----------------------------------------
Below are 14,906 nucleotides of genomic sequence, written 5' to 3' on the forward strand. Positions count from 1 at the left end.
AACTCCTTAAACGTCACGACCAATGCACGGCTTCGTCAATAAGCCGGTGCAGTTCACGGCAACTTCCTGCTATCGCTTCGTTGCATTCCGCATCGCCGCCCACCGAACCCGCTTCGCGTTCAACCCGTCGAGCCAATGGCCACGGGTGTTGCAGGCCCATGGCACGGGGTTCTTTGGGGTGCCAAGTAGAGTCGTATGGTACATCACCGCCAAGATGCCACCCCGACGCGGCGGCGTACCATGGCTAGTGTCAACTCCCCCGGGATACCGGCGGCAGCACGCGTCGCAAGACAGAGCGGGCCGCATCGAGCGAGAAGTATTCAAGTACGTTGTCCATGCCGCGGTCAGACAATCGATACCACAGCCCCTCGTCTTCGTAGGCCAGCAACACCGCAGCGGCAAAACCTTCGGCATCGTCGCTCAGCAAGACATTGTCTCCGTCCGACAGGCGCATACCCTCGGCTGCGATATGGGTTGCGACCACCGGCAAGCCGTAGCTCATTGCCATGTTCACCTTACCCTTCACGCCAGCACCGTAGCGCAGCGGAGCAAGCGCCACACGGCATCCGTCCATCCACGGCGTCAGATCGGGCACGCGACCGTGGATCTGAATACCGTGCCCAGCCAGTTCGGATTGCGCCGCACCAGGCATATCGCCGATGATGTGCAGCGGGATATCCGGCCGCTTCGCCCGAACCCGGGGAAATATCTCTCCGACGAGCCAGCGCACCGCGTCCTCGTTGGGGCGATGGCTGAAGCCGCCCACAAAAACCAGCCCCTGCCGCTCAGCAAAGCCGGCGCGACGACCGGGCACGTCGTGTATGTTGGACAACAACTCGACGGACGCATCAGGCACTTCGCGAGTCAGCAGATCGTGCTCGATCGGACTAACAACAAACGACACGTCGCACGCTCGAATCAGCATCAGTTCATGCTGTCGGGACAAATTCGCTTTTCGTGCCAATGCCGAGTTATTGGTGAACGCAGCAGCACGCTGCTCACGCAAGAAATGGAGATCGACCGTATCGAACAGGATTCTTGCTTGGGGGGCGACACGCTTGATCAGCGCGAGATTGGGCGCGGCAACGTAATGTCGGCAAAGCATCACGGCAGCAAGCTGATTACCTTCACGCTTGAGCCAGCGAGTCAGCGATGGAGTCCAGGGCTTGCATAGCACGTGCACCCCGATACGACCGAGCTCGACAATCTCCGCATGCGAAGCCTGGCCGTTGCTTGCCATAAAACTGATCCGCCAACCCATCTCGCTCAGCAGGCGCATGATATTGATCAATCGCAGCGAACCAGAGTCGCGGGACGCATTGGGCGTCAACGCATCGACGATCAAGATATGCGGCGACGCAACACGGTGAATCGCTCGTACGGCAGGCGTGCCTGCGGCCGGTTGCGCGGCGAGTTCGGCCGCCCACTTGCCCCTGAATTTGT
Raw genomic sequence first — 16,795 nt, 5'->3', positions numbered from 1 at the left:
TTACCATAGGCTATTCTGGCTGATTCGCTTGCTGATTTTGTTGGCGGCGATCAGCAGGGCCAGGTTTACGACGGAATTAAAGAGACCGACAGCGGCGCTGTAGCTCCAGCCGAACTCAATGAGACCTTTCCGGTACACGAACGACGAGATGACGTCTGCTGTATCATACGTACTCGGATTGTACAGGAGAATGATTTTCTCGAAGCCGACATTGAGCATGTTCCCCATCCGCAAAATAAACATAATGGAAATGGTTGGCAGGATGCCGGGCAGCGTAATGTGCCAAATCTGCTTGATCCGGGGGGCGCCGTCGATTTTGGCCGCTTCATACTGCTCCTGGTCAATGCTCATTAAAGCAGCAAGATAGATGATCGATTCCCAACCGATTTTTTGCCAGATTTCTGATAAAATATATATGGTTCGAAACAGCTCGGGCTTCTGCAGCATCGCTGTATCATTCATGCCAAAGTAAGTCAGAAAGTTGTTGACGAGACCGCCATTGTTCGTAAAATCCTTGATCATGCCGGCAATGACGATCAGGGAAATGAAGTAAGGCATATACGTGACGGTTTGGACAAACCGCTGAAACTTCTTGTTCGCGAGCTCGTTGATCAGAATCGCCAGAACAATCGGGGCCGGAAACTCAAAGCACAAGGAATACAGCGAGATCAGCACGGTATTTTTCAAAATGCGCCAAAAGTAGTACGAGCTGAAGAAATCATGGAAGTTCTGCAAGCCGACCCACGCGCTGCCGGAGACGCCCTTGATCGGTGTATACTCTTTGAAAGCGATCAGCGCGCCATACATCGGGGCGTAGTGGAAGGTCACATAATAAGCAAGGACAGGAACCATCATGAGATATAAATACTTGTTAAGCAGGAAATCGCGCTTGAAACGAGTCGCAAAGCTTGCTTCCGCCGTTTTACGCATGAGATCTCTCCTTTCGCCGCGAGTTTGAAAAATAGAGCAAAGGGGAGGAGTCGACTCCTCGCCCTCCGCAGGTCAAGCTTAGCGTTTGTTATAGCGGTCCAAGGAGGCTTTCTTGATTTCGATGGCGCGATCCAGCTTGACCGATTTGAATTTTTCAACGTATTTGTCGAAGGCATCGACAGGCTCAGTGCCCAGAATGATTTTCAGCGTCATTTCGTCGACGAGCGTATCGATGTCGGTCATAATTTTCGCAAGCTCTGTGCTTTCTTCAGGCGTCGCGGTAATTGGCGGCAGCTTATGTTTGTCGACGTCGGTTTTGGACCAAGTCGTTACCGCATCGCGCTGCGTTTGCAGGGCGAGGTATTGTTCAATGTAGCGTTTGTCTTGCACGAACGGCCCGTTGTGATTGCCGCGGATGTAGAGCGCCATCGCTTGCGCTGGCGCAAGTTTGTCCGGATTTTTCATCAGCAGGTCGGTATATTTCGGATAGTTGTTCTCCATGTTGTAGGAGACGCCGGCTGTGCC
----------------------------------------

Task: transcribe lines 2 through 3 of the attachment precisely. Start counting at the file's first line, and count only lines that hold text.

AACTCCTTAAACGTCACGACCAATGCACGGCTTCGTCAATAAGCCGGTGCAGTTCACGGCAACTTCCTGCTATCGCTTCGTTGCATTCCGCATCGCCGCCCACCGAACCCGCTTCGCGTTCAACCCGTCGAGCCAATGGCCACGGGTGTTGCAGGCCCATGGCACGGGGTTCTTTGGGGTGCCAAGTAGAGTCGTATGGTACATCACCGCCAAGATGCCACCCCGACGCGGCGGCGTACCATGGCTAGTGTCAACTCCCCCGGGATACCGGCGGCAGCACGCGTCGCAAGACAGAGCGGGCCGCATCGAGCGAGAAGTATTCAAGTACGTTGTCCATGCCGCGGTCAGACAATCGATACCACAGCCCCTCGTCTTCGTAGGCCAGCAACACCGCAGCGGCAAAACCTTCGGCATCGTCGCTCAGCAAGACATTGTCTCCGTCCGACAGGCGCATACCCTCGGCTGCGATATGGGTTGCGACCACCGGCAAGCCGTAGCTCATTGCCATGTTCACCTTACCCTTCACGCCAGCACCGTAGCGCAGCGGAGCAAGCGCCACACGGCATCCGTCCATCCACGGCGTCAGATCGGGCACGCGACCGTGGATCTGAATACCGTGCCCAGCCAGTTCGGATTGCGCCGCACCAGGCATATCGCCGATGATGTGCAGCGGGATATCCGGCCGCTTCGCCCGAACCCGGGGAAATATCTCTCCGACGAGCCAGCGCACCGCGTCCTCGTTGGGGCGATGGCTGAAGCCGCCCACAAAAACCAGCCCCTGCCGCTCAGCAAAGCCGGCGCGACGACCGGGCACGTCGTGTATGTTGGACAACAACTCGACGGACGCATCAGGCACTTCGCGAGTCAGCAGATCGTGCTCGATCGGACTAACAACAAACGACACGTCGCACGCTCGAATCAGCATCAGTTCATGCTGTCGGGACAAATTCGCTTTTCGTGCCAATGCCGAGTTATTGGTGAACGCAGCAGCACGCTGCTCACGCAAGAAATGGAGATCGACCGTATCGAACAGGATTCTTGCTTGGGGGGCGACACGCTTGATCAGCGCGAGATTGGGCGCGGCAACGTAATGTCGGCAAAGCATCACGGCAGCAAGCTGATTACCTTCACGCTTGAGCCAGCGAGTCAGCGATGGAGTCCAGGGCTTGCATAGCACGTGCACCCCGATACGACCGAGCTCGACAATCTCCGCATGCGAAGCCTGGCCGTTGCTTGCCATAAAACTGATCCGCCAACCCATCTCGCTCAGCAGGCGCATGATATTGATCAATCGCAGCGAACCAGAGTCGCGGGACGCATTGGGCGTCAACGCATCGACGATCAAGATATGCGGCGACGCAACACGGTGAATCGCTCGTACGGCAGGCGTGCCTGCGGCCGGTTGCGCGGCGAGTTCGGCCGCCCACTTGCCCCTGAATTTGT
Raw genomic sequence first — 16,795 nt, 5'->3', positions numbered from 1 at the left: